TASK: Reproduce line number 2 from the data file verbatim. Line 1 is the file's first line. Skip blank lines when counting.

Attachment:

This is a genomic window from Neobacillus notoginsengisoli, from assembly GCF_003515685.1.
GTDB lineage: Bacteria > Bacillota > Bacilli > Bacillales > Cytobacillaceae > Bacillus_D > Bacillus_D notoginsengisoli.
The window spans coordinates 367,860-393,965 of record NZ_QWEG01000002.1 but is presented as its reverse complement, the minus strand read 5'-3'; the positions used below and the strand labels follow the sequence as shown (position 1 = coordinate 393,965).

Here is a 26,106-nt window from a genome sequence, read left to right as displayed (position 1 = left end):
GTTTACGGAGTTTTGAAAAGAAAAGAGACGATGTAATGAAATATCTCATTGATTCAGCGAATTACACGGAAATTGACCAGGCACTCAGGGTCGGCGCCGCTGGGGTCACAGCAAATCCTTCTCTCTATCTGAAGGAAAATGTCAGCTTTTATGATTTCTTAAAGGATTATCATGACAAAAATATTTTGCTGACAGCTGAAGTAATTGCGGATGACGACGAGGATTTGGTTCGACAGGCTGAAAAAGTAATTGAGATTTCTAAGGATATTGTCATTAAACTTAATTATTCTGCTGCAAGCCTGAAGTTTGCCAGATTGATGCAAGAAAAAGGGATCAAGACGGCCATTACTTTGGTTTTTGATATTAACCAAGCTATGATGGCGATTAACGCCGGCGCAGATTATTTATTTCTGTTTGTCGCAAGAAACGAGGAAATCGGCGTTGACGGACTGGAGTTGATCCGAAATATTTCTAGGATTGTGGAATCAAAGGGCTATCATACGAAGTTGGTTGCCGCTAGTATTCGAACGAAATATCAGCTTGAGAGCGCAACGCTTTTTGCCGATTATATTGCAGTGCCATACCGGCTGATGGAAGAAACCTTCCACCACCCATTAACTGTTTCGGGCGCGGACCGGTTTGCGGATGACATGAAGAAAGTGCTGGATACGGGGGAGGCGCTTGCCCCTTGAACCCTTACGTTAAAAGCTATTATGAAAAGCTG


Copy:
GTDB lineage: Bacteria > Bacillota > Bacilli > Bacillales > Cytobacillaceae > Bacillus_D > Bacillus_D notoginsengisoli.